The sense of moral outrage provoked by the Pay As You Earn (PAYE) debacle probably has some way to play; this is hardly surprising, given the jumbled mix of apathy and blundering displayed by those at the top of HM Revenue & Customs. To start, its failings were dressed up as the taxpayer’s responsibility; but since the initial announcements, they have been forced to issue a flurry of back-pedalling clarifications that have probably only served to muddy the waters for the harassed taxpayer.
But, putting aside justifiable indignation, what redress does the aggrieved UK taxpayer have, once the dreaded brown envelope has hit the doormat?
Self-assessment by stealth
First, it is worth taking a step back to look at the origins of the present crisis; the source of the problem isn’t the new IT system per se, but a legacy going back more than a decade. From the inception of PAYE, up until the introduction of self-assessment in 1995, automatic annual reviews of the income tax situation of each taxpayer were undertaken. This usefully served to prevent a large build-up of underpayments or overpayments for individual taxpayers.
But after 1995, these automatic reviews were dropped—each taxpayer was considered to have the option of self-assessment to precisely define their tax obligation, if they so wished. This conveniently cut costs at the then Inland Revenue. However, the salient point about PAYE is that it is a payment on account of tax liabilities; it is not a final arbiter of the actual tax due.
PAYE is the wrong vehicle for finally calculating tax due for the current tax year—because the information required to do so is not immediately available. Add in the potential for individuals having varied income sources, from employment, self-employment or pensions, and it’s obvious, however convenient, that PAYE is only a provisional tax estimate.
The problem is that no one, not HMRC and certainly not politicians, has made this point to the taxpaying public at large. Because PAYE has always been a background calculation done by a third party (the employee or pension fund), the taxpayer has all too readily assumed it to be a proper tax calculation. This may have worked reasonably well for a world of simple employment. But multiple incomes, multiple pension providers and more rapid employment changes are increasingly the norm.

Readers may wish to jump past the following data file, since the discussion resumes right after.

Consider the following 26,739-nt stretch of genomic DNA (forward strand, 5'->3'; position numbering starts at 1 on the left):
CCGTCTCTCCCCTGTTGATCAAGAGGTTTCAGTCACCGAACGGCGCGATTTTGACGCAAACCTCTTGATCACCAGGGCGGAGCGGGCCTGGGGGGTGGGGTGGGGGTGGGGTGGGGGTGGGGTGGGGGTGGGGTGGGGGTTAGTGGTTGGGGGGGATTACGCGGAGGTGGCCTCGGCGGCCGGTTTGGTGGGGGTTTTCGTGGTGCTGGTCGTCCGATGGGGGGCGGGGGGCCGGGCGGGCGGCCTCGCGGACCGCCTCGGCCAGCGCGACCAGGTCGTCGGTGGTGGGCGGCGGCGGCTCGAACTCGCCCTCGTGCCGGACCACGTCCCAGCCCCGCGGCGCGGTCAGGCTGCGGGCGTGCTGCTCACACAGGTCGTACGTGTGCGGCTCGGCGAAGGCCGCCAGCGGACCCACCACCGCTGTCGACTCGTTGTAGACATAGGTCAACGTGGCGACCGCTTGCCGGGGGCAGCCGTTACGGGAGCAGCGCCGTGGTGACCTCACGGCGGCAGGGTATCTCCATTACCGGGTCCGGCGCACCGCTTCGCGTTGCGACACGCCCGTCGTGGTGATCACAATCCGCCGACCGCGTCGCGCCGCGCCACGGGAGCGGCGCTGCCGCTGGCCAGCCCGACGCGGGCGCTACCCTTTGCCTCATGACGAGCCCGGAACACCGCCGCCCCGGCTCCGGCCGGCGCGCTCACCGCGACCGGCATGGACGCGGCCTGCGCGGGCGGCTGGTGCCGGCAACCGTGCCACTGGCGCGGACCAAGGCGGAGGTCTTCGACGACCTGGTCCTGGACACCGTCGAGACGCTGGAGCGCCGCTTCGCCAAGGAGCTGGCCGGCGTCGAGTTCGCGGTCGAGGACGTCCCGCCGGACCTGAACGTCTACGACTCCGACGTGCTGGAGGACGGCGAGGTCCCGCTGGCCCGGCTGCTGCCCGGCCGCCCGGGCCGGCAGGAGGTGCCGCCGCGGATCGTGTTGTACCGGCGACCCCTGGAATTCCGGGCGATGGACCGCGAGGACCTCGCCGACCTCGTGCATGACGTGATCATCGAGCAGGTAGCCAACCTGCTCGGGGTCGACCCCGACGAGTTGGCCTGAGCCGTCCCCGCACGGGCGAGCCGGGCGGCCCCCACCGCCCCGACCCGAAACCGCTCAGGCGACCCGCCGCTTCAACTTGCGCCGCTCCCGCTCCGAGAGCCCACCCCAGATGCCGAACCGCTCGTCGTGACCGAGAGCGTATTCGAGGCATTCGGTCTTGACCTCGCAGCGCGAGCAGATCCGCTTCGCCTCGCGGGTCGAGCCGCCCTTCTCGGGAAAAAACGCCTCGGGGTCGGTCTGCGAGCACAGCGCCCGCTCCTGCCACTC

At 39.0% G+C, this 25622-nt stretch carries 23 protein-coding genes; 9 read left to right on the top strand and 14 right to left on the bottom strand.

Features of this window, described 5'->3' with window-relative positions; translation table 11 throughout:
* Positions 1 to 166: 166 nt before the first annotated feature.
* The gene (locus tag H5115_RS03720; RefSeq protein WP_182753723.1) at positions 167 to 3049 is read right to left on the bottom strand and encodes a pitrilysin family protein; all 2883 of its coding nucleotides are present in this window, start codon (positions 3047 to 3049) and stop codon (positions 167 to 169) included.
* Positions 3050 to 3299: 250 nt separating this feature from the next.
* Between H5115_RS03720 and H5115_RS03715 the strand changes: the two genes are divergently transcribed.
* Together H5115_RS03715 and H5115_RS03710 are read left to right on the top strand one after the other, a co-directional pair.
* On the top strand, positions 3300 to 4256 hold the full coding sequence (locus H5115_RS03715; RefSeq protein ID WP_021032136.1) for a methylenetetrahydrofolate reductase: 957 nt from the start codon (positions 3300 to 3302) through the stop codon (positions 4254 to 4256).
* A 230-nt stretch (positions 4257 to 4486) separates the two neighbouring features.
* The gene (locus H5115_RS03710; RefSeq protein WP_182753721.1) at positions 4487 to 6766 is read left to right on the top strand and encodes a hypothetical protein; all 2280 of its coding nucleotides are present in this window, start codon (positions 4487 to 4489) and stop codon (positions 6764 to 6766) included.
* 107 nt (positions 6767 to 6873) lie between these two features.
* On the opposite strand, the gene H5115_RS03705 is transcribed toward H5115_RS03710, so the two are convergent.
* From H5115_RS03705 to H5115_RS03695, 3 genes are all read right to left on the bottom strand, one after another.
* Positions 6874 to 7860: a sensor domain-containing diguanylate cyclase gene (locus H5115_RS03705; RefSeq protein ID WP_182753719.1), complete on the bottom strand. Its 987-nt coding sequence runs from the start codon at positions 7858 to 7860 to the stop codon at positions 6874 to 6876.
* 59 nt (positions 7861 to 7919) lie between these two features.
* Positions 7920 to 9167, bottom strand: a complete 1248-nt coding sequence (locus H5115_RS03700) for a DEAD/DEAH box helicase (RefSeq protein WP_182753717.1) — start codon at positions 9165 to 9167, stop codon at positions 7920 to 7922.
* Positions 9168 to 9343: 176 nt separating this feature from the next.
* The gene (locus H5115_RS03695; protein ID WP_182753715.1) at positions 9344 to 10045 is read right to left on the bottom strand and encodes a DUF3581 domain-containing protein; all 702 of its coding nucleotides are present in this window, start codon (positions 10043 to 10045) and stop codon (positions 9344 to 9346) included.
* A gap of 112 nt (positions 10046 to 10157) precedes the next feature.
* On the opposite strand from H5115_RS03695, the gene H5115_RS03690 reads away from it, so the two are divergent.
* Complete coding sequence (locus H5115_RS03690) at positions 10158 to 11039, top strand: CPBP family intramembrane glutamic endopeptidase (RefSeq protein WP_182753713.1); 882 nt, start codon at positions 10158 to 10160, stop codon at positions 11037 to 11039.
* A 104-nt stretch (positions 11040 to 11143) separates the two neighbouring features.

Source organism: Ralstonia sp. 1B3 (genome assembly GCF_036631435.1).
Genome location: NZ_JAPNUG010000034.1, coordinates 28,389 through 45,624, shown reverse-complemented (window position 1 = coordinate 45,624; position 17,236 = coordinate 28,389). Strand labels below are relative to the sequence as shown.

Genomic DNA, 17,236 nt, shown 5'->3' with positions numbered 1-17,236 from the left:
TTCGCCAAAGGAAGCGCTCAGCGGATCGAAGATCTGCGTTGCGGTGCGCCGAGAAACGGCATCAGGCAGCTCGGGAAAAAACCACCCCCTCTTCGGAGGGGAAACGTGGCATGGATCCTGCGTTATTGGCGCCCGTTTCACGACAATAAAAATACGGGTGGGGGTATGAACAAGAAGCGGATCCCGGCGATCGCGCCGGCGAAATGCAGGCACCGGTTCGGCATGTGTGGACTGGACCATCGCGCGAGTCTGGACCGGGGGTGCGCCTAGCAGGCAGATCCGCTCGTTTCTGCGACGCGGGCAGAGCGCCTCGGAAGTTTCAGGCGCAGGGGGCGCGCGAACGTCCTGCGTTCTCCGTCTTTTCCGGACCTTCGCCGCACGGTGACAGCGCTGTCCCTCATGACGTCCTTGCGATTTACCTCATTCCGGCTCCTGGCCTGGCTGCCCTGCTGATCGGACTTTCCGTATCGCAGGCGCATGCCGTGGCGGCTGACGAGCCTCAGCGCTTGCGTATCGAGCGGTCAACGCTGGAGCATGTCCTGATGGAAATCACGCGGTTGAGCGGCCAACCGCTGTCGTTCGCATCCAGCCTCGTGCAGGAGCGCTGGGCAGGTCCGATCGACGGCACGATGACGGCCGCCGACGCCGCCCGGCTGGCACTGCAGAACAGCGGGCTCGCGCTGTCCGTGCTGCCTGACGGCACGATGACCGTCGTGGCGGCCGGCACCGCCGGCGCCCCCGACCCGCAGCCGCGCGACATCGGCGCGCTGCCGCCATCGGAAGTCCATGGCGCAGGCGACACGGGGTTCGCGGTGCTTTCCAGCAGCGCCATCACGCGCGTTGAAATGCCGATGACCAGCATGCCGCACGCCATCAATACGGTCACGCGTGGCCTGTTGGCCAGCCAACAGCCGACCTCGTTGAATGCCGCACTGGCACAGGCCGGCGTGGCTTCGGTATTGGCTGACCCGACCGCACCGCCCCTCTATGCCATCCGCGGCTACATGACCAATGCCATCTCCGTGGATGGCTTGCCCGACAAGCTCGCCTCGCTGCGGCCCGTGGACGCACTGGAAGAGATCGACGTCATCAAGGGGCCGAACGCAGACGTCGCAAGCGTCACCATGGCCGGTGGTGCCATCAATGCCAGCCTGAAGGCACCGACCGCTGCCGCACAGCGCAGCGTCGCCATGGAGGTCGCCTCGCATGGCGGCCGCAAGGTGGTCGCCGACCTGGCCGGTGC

Any inaccurate or outdated information can then readily produce incorrect PAYE tax codes. This fact was conveniently swept under the carpet for the last decade, hidden by the multiplicity of systems at HMRC. Unfortunately, the recent rationalisation of IT systems has brought the issue back into the spotlight, and a government struggling with unprecedented cuts in public spending is finding it difficult to sweep £2 billion of lost income back under the carpet.
Hardest hit to be hit hardest?
So where does this leave the newly indebted taxpayer? The bad news is that the scope for redress is limited to that provided within the system by HMRC itself. Under pressure from an angry public, HMRC has waived the debt for those owing less than £300. For those with an underpayment from £300 to £2,000, the payment back will typically be handled under the PAYE system. The debt will be paid back over the next tax year, 2011/12, from the PAYE income. Cases of hardship can be assessed, on merit, by HMRC, which may allow that period to be extended to up to three years.
But for those owing more than £2,000, PAYE collection is not an option—an immediate payment may be expected. Once again a plea of hardship may allow an extension, and self-assessment-based repayment may be arranged in some circumstances. Then the taxpayer has three months to send back the self-assessment return, and three months and seven days, from the issue of the tax return, to pay the arrears.
In all cases, there is also the possibility of having one’s tax arrears written off under an existing clause, the Extra Statutory Concession, or A19. This covers situations when the underpayment of income tax is due to HMRC delaying to use timely information supplied by an individual.
A19 usually applies to underpayments for tax years ending more than 12 months previously—so it is of no use for those with tax owing only in 2009/10. But if tax is owing for 2008/09, and is due to the delayed use of properly received information, then HMRC may be expected to write off the tax for all years where that error applied. Unfortunately HMRC has already flagged this get-out clause as being a high hurdle to clear—prospects for many being able to leap it do not seem great.
These arrangements can only be seen as extremely arbitrary; those facing the largest debts have the harshest repayment terms. But they are, unfortunately, not new—they are the implementation of existing tax rules, backed by relevant legislation. As a result, the scope for legal recourse appears limited; the only option may be for further concessions to be wrung from HMRC courtesy of political pressure.
Expect the temperature of moral outrage to continue rising during the coming autumn.